My clients are awesome:
They work hard.
They show dedication.
They appreciate their bodies and the changes that are happening to them.
They are fearless unicorns who dive deep into the ocean of self discoveries that strength training provides.
They support each other, they have fun on the fitness floor, and they curse me and tell me they hate me with every tough exercise. Isn’t it called love?
Each of my girls has a unique story. I asked one of them to share hers.
Meet Katie—a 23-year-old go-getter. She has two lovely cats, a bicycle and she likes deadlifts. During our first meeting, Katie told me she had a routine already and just wanted to learn the correct form of exercises. After learning that the routine mostly consisted of jumping around and eating grass like a bunny she found via Instagram, I gently suggested switching course. The results? Get ya popcorn ready, she’s gonna tell you her story.
The first time I heard of her, I was scrolling aimlessly through Instagram. She has tiny legs and a tiny nose and a bouncy ponytail, and she promised to help me become my healthiest, fittest self. After reading the “real” reviews and carefully scrutinizing the before and after photos, I shelled out the $20 monthly subscription fee to start using her fitness app. This fitness guru, who doesn’t need to be named, uses her app and books to provide women all over the world with a diet and workout plan that will totally transform their lives! Except it didn’t. Not for me.
The prancing around the gym, performing exercises without oversight (and, thus, incorrectly), helped me lose at most ten pounds in six months. The diet plan it came with failed to address my macronutrient needs and focused solely on keeping calories low. I abandoned the diet almost immediately, but stuck with the workouts for months on end. I spent days upon days sweating at the gym, thinking, “Shouldn’t I be seeing more progress?”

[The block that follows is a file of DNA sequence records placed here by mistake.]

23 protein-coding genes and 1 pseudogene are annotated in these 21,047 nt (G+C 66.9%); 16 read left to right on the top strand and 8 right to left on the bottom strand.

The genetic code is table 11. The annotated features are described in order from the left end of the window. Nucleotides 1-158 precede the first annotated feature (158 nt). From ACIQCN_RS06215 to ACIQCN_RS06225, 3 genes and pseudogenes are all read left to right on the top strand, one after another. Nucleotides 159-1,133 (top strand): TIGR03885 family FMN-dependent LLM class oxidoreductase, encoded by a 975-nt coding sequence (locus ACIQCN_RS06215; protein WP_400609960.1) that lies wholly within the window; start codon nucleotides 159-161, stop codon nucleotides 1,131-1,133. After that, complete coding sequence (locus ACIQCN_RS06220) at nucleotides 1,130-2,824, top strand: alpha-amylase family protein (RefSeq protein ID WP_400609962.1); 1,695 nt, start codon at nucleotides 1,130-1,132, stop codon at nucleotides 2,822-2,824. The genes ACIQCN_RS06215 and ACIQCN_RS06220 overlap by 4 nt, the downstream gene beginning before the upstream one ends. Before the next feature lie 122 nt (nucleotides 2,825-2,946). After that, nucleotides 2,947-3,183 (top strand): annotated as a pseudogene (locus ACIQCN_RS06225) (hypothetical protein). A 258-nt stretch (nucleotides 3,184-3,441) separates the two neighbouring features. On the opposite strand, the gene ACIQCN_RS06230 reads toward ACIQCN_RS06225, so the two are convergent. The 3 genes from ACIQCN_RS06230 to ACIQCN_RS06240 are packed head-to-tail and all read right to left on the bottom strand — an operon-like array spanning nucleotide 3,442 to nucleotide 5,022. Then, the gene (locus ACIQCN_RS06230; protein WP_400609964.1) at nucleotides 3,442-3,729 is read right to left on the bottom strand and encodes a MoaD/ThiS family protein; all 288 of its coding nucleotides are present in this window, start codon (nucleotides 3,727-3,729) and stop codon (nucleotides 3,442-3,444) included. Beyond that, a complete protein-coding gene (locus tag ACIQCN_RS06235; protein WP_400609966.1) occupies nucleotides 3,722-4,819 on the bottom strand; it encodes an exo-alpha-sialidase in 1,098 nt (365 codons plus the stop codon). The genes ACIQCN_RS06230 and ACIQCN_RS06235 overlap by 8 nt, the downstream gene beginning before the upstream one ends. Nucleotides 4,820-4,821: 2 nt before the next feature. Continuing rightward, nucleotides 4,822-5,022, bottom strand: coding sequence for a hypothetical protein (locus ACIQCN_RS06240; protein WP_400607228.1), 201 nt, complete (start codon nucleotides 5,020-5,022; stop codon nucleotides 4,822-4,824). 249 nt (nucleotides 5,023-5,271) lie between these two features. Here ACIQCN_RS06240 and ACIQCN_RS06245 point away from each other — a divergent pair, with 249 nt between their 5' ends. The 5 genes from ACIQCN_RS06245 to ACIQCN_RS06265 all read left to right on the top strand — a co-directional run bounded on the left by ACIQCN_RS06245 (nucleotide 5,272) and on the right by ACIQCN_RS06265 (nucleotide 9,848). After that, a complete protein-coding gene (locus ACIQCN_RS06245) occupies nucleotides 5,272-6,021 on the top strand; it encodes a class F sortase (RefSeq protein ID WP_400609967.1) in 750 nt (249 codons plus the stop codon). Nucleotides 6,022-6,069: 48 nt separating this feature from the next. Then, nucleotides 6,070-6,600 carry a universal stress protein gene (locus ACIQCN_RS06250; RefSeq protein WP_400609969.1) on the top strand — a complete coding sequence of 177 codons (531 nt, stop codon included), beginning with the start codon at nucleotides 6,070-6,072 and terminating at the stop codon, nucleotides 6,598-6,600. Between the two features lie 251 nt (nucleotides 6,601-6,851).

The cardio-based, HIIT-style workouts could only get me so far. After a several-month-long hiatus from following any kind of dietary or exercise plan, I jumped back in feet first with a personal trainer at my new gym. The first time I met with Lana, I told her about my previous fitness guide, the Instagram star. Lana gently laughed and said, “Let’s try something different,” and I never looked back.
There is this idea that women who want to get leaner should not pick up anything that weighs more than ten pounds, for fear of unintentionally gaining gigantic Hulk-like muscles. I have been strength training at least three times a week for the last seven months and I have lost 30 pounds. For the most part, I still eat whatever I want while keeping an eye on portions and ensuring my macros stay consistent.
Picking up heavy things has transformed the way I see my own body. Where I used to see “chubby” I now see strong. My big butt helped me deadlift 225 pounds, and there was no way I could resent it after that. I look forward to the gym now. Instead of monotonous, repetitive workouts, each circuit presents new challenges. Every week I have the chance to outdo my own PRs over and over.
We should not be afraid of strength training. We should be running head first at it, demanding it, to help us learn how to love and appreciate how strong our bodies are.
Want me to coach you?
I’m currently accepting online clients, however I only work with 6 clients at a time, so spots are limited. But if you want to get in, you can apply via my email: firstname.lastname@example.org with the subject line, “Inquiry,” and a brief description of what goals you want to achieve.